Purpose: Quantify the elastostatic force exerted in the lungs due to the change in elasticity, caused by the diaphragm motion and track the elasticity of the lungs after radiotherapy treatment.
Methods: Four-dimensional Computed Tomography scans of the lungs at different respiratory phases are obtained. Considering full exhale phase as a reference phase and performing deformable image registration deformation vector fields (DVF) for different phases were obtained. Using these DVF the displacement of specific points in the lungs was found for all phases with respect to the reference phase. Assuming lungs as an elastic medium, force was calculated from the displacement using elastic balance equation F = Kx, K being the elasticity constant, and x being the displacement from any phase to the reference phase. The displacements were calculated from the deformation vector field and compared with linear elastic model which is a linear interpolation between the minimum displacement in the upper lung and the maximum displacement in the lower lung.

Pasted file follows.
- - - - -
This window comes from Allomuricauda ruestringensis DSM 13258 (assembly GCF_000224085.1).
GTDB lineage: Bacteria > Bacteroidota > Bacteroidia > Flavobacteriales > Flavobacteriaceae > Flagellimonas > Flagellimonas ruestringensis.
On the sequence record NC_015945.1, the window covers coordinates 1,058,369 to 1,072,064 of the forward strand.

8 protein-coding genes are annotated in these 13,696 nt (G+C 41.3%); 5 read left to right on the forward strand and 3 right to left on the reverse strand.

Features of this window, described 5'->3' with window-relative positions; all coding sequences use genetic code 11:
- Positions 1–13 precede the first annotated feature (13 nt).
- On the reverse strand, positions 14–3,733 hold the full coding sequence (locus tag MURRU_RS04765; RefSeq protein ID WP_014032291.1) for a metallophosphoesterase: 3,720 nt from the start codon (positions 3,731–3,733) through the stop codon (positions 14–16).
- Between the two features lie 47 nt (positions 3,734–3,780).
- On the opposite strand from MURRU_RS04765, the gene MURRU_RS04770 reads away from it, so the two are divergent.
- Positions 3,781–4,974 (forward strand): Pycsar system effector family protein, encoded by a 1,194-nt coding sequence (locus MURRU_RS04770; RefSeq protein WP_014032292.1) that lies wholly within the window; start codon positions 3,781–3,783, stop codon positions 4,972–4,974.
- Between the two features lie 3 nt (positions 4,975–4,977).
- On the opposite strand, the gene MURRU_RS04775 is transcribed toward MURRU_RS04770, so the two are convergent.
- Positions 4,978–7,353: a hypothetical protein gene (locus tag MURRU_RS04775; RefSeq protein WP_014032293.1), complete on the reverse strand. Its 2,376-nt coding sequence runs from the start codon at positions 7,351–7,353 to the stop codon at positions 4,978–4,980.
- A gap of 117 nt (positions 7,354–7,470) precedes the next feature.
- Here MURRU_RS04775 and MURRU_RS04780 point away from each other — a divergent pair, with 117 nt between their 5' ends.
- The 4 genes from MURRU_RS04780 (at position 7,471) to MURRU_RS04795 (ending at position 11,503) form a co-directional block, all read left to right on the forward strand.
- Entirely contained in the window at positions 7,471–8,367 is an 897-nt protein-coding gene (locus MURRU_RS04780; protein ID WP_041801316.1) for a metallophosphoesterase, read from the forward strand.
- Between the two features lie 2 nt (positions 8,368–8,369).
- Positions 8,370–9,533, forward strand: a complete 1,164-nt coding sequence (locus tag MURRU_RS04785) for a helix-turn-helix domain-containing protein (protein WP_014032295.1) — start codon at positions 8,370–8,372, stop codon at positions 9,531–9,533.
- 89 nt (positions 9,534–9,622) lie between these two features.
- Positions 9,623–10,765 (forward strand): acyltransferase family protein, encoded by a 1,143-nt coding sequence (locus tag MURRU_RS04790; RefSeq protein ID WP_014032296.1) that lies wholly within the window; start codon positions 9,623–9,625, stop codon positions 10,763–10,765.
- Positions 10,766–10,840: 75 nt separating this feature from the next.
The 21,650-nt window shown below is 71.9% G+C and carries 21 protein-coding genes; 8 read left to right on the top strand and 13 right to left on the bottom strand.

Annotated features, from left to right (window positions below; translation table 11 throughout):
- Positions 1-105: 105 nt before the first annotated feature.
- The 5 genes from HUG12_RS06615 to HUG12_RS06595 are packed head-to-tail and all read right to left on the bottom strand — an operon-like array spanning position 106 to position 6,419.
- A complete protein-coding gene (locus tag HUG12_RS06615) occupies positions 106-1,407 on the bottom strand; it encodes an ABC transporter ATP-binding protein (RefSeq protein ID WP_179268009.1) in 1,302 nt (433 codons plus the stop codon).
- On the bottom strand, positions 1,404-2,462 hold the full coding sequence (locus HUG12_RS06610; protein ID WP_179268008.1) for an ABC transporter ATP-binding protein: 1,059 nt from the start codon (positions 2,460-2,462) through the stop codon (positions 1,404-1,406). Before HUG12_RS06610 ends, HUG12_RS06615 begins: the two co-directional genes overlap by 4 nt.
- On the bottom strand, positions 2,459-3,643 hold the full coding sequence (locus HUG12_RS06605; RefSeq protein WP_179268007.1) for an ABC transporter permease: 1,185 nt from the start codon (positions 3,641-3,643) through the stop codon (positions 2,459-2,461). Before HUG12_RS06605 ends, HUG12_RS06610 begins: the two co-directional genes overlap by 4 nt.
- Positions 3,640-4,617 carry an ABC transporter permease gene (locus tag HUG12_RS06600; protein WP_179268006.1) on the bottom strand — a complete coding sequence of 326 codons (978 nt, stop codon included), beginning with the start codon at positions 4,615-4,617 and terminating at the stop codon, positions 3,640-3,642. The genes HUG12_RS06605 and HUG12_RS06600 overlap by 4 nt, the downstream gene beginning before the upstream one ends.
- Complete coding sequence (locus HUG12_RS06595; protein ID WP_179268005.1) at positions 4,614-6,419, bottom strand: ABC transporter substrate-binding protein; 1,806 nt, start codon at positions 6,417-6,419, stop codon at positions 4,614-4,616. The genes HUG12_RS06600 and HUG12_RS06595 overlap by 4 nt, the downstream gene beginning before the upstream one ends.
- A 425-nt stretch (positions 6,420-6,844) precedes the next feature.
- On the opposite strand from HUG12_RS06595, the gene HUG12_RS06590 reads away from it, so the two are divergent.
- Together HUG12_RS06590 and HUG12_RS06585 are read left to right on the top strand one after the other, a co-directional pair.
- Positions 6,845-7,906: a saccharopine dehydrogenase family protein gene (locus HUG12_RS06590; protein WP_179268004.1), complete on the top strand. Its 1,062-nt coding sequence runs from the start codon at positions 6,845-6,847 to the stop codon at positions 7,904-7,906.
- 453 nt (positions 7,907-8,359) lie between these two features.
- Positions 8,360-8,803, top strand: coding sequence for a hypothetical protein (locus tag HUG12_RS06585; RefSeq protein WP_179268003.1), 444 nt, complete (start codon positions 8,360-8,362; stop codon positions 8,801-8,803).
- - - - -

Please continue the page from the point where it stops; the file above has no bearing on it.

Results: The deformation was found to be larger towards the lower part of the lungs near diaphragm. It was also observed that larger forces are exerted at peak inspiration as compared to the peak expiration. The force was calculated on the upper, lower, and mid lungs and the force increased from upper to lower lung as the deformation was also increasing in the same order. The maximum difference was 2.70mm in the mid-region of the lungs.
Conclusion: This work presents the distribution of the force exerted on the lungs due to the deformation at different breathing phases. The forces calculated at different regions of the lungs quantify the motion due to respiration and determine the elasticity of the lungs. The determination of force in the lungs before and after radiotherapy helps to find the optimized positions for fiducial marker placement.